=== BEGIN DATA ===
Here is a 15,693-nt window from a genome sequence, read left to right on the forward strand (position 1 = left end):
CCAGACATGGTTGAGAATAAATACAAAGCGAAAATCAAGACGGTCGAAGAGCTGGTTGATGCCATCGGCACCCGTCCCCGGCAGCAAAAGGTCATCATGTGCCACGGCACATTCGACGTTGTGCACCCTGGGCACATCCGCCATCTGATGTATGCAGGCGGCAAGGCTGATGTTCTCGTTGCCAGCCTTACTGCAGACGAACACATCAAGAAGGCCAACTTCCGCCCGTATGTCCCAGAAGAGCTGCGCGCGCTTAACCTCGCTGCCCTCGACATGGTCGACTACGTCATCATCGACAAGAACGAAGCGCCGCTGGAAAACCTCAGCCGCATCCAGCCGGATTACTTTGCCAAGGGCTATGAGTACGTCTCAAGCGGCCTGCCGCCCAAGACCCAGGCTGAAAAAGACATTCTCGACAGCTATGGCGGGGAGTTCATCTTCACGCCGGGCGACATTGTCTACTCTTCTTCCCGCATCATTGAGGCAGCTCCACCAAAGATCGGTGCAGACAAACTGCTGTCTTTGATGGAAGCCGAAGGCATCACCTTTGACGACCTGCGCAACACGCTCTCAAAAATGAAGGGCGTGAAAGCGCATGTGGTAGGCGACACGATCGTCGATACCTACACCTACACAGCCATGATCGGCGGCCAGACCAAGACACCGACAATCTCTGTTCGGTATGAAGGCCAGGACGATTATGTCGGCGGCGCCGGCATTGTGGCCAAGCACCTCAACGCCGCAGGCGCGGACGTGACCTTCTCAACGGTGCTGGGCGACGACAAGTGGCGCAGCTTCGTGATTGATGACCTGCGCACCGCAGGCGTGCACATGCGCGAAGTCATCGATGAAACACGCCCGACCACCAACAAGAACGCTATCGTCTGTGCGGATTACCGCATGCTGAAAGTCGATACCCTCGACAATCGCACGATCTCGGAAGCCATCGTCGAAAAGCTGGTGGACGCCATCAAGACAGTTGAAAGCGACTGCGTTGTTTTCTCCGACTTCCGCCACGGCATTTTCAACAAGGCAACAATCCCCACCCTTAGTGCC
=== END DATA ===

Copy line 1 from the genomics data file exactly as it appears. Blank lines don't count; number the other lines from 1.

Here is a 15,693-nt window from a genome sequence, read left to right on the forward strand (position 1 = left end):